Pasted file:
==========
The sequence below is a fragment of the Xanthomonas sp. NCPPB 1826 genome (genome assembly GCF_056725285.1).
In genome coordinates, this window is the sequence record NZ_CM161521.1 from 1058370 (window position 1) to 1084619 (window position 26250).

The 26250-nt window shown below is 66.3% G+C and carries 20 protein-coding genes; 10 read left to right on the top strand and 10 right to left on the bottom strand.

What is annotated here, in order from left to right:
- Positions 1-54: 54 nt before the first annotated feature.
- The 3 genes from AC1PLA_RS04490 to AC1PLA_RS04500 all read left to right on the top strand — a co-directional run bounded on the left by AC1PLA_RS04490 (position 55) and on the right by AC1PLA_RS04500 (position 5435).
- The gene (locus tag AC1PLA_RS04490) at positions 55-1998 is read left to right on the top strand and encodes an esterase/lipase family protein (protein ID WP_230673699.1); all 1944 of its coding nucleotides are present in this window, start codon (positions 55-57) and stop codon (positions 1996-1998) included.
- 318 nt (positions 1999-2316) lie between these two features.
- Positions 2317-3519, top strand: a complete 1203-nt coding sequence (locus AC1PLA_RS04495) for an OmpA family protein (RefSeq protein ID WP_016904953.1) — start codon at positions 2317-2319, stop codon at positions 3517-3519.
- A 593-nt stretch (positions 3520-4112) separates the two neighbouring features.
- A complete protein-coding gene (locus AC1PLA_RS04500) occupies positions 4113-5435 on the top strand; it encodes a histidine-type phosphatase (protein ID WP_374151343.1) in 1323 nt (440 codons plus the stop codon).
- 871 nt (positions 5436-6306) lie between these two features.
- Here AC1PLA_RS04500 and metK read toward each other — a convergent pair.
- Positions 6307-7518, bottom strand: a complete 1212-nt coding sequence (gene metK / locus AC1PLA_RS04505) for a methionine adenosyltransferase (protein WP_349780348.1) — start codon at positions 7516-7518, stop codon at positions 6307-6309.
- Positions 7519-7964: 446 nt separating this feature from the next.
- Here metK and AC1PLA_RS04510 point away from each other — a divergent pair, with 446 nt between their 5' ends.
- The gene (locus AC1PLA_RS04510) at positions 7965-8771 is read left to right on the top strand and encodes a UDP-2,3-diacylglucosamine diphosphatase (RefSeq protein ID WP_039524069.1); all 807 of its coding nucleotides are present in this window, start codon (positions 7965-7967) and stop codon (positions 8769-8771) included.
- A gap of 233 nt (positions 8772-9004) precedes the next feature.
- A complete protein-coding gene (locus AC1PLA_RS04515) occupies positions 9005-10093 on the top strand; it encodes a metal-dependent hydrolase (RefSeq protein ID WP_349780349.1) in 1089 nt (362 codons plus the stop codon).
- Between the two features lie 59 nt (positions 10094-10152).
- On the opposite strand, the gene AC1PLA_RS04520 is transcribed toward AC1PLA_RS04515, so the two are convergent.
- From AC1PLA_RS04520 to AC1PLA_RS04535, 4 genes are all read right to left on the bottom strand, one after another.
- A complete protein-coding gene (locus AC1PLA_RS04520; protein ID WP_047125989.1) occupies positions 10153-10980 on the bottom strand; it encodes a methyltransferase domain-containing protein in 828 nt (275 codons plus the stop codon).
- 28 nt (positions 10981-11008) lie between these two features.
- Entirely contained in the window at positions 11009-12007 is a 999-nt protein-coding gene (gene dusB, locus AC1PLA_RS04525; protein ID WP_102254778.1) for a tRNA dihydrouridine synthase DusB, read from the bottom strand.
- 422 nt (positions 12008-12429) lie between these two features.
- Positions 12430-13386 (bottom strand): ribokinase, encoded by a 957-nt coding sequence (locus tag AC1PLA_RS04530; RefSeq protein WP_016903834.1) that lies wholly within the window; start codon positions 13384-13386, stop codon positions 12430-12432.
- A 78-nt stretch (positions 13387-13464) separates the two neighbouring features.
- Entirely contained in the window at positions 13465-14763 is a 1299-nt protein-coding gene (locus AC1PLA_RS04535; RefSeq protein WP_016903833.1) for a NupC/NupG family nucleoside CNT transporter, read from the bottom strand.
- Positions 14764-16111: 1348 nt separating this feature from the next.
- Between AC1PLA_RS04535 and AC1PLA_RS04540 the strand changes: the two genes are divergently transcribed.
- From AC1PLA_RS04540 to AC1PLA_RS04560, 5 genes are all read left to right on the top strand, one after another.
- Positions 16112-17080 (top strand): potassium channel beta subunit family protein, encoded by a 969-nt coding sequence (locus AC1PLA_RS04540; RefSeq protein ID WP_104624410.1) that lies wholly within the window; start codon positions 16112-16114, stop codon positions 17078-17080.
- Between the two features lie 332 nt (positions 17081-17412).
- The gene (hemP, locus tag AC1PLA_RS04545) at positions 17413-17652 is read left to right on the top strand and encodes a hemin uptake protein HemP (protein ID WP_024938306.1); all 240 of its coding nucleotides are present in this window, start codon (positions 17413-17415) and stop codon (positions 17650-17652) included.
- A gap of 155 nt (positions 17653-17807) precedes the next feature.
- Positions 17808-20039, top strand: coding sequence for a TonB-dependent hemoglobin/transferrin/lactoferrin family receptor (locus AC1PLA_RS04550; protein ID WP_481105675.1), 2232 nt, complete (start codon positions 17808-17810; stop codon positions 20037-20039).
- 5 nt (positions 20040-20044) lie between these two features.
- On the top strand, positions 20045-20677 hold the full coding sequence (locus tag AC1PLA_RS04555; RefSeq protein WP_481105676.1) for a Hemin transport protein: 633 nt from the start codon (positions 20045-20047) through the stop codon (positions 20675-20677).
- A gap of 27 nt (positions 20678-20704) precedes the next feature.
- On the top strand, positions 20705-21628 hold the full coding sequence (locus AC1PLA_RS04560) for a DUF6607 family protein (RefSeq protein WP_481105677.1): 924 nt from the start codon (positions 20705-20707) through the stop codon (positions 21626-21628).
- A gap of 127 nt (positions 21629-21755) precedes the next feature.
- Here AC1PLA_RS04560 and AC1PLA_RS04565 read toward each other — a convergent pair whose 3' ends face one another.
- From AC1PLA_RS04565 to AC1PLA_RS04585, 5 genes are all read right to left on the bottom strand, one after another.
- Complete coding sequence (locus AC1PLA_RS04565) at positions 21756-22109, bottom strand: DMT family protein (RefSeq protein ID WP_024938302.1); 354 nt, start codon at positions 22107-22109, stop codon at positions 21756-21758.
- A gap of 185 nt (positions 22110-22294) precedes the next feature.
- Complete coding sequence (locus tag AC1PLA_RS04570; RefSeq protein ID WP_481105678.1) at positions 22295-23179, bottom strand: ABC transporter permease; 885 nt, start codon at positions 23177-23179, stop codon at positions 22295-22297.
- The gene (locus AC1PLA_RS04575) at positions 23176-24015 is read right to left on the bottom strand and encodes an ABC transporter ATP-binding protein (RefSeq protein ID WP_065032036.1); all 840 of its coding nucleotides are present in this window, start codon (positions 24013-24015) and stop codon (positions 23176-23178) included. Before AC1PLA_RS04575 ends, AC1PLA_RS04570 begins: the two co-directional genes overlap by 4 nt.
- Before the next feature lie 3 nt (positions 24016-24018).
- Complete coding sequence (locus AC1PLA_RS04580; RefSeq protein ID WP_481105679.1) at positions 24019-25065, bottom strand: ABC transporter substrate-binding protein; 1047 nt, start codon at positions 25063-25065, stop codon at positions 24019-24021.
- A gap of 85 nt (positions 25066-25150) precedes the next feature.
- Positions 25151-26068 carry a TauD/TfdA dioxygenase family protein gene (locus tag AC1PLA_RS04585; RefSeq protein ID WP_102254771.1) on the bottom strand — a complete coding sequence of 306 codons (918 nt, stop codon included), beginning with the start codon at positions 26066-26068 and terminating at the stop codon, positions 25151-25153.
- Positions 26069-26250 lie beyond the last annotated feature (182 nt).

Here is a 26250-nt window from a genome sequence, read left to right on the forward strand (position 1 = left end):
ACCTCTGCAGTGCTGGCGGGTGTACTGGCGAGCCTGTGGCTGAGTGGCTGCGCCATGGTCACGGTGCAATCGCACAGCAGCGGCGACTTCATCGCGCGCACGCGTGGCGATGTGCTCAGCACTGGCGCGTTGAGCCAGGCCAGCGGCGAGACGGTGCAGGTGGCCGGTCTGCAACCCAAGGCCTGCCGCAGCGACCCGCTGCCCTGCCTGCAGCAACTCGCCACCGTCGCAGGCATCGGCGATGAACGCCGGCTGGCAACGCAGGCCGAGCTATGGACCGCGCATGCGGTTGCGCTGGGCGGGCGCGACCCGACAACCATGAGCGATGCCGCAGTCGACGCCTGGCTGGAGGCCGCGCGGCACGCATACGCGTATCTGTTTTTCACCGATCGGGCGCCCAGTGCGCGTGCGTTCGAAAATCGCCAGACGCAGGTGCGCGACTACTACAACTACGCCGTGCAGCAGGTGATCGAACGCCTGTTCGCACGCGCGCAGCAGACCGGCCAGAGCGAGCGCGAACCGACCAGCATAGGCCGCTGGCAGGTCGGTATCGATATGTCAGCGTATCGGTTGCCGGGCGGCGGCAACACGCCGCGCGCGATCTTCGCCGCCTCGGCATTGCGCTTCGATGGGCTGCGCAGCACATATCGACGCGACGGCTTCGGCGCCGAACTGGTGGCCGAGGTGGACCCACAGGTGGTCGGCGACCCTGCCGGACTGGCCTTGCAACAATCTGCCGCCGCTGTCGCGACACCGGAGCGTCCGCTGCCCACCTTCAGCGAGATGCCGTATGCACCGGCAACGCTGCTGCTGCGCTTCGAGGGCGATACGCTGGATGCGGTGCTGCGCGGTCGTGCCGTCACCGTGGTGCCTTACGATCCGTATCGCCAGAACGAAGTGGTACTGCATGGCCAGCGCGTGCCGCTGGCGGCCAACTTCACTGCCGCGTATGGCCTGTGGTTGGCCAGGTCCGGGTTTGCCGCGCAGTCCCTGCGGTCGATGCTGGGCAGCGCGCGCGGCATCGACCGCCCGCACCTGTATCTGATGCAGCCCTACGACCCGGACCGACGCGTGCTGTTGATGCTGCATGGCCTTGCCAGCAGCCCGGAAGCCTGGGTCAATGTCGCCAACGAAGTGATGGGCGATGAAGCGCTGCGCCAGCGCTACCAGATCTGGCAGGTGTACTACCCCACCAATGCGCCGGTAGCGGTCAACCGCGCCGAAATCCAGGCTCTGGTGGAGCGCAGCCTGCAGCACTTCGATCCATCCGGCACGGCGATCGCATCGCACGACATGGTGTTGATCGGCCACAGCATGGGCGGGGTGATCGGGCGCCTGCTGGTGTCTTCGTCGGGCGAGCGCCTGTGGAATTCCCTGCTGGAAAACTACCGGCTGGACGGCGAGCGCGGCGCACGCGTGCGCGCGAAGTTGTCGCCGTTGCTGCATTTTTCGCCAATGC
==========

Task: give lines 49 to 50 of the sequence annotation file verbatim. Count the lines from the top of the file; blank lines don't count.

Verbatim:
- Before the next feature lie 3 nt (positions 24016-24018).
- Complete coding sequence (locus AC1PLA_RS04580; RefSeq protein ID WP_481105679.1) at positions 24019-25065, bottom strand: ABC transporter substrate-binding protein; 1047 nt, start codon at positions 25063-25065, stop codon at positions 24019-24021.